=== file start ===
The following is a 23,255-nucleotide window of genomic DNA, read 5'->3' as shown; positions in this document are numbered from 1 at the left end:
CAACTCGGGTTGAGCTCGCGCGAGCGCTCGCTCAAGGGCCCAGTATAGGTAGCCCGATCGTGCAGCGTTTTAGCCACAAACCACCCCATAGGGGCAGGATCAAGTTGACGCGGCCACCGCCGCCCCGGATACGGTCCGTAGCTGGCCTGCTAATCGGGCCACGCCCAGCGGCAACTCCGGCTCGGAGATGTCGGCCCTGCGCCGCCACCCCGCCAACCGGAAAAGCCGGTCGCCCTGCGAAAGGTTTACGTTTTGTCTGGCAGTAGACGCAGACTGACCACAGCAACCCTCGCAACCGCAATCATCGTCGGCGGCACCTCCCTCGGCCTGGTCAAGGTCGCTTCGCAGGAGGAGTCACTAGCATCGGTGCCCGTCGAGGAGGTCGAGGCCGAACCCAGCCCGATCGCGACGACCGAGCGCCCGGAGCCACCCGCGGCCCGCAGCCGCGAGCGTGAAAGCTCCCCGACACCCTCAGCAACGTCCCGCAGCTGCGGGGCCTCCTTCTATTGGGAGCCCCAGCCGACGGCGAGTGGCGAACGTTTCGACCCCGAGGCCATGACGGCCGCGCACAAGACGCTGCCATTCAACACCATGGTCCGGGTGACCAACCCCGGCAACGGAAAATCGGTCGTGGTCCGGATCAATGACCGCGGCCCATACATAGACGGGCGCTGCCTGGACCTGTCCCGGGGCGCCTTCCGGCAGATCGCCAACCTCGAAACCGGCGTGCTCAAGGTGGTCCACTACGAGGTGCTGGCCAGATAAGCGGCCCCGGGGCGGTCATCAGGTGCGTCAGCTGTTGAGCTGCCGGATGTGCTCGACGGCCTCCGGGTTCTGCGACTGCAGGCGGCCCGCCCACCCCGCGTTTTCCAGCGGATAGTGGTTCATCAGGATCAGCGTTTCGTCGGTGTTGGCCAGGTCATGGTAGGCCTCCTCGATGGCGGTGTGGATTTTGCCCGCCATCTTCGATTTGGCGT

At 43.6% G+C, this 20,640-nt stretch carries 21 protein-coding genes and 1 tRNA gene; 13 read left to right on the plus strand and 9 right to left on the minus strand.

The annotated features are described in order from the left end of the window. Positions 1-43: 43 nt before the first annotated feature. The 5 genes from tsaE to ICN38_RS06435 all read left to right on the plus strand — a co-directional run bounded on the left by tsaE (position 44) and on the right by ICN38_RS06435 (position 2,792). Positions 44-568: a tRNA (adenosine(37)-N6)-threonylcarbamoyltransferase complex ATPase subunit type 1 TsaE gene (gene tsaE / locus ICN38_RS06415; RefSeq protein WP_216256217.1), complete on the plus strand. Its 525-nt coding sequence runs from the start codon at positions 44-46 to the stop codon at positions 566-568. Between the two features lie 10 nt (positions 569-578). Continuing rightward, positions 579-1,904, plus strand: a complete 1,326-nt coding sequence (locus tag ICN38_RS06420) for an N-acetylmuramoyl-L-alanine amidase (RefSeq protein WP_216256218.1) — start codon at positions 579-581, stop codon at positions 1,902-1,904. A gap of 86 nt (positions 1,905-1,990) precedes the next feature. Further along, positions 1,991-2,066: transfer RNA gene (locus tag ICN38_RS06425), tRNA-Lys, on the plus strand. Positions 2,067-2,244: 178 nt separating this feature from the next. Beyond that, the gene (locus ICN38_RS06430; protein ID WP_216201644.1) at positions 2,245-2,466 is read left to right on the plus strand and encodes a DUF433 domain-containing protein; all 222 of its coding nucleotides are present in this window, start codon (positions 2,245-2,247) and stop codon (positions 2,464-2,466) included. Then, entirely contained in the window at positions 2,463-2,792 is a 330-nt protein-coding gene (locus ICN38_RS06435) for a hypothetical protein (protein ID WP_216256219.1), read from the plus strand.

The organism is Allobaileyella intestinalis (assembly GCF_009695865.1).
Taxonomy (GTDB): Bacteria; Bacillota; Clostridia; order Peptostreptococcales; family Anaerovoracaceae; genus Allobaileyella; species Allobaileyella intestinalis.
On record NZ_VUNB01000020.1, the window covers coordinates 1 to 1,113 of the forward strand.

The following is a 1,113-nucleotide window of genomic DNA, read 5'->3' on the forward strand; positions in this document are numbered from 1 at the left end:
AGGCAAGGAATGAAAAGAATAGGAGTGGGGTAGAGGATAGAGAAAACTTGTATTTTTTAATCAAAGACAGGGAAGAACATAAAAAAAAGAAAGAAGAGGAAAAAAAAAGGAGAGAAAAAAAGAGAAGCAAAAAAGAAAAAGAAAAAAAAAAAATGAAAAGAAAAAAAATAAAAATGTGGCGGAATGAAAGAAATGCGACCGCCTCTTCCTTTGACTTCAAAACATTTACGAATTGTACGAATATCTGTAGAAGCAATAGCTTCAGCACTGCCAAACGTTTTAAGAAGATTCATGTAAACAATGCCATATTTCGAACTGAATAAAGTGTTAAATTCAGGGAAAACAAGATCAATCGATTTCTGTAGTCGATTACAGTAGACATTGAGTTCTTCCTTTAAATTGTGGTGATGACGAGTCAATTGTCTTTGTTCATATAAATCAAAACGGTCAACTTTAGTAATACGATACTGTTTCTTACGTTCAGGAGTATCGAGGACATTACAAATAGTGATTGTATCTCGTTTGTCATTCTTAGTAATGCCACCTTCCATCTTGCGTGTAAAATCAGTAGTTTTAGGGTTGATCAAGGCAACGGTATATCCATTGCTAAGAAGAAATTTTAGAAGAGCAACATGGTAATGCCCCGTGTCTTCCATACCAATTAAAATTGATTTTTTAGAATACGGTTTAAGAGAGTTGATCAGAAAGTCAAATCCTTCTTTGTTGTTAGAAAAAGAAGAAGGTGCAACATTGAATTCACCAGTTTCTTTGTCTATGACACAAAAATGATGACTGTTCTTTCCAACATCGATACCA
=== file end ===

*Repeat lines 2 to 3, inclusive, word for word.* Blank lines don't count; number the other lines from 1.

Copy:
CAACTCGGGTTGAGCTCGCGCGAGCGCTCGCTCAAGGGCCCAGTATAGGTAGCCCGATCGTGCAGCGTTTTAGCCACAAACCACCCCATAGGGGCAGGATCAAGTTGACGCGGCCACCGCCGCCCCGGATACGGTCCGTAGCTGGCCTGCTAATCGGGCCACGCCCAGCGGCAACTCCGGCTCGGAGATGTCGGCCCTGCGCCGCCACCCCGCCAACCGGAAAAGCCGGTCGCCCTGCGAAAGGTTTACGTTTTGTCTGGCAGTAGACGCAGACTGACCACAGCAACCCTCGCAACCGCAATCATCGTCGGCGGCACCTCCCTCGGCCTGGTCAAGGTCGCTTCGCAGGAGGAGTCACTAGCATCGGTGCCCGTCGAGGAGGTCGAGGCCGAACCCAGCCCGATCGCGACGACCGAGCGCCCGGAGCCACCCGCGGCCCGCAGCCGCGAGCGTGAAAGCTCCCCGACACCCTCAGCAACGTCCCGCAGCTGCGGGGCCTCCTTCTATTGGGAGCCCCAGCCGACGGCGAGTGGCGAACGTTTCGACCCCGAGGCCATGACGGCCGCGCACAAGACGCTGCCATTCAACACCATGGTCCGGGTGACCAACCCCGGCAACGGAAAATCGGTCGTGGTCCGGATCAATGACCGCGGCCCATACATAGACGGGCGCTGCCTGGACCTGTCCCGGGGCGCCTTCCGGCAGATCGCCAACCTCGAAACCGGCGTGCTCAAGGTGGTCCACTACGAGGTGCTGGCCAGATAAGCGGCCCCGGGGCGGTCATCAGGTGCGTCAGCTGTTGAGCTGCCGGATGTGCTCGACGGCCTCCGGGTTCTGCGACTGCAGGCGGCCCGCCCACCCCGCGTTTTCCAGCGGATAGTGGTTCATCAGGATCAGCGTTTCGTCGGTGTTGGCCAGGTCATGGTAGGCCTCCTCGATGGCGGTGTGGATTTTGCCCGCCATCTTCGATTTGGCGT

At 43.6% G+C, this 20,640-nt stretch carries 21 protein-coding genes and 1 tRNA gene; 13 read left to right on the plus strand and 9 right to left on the minus strand.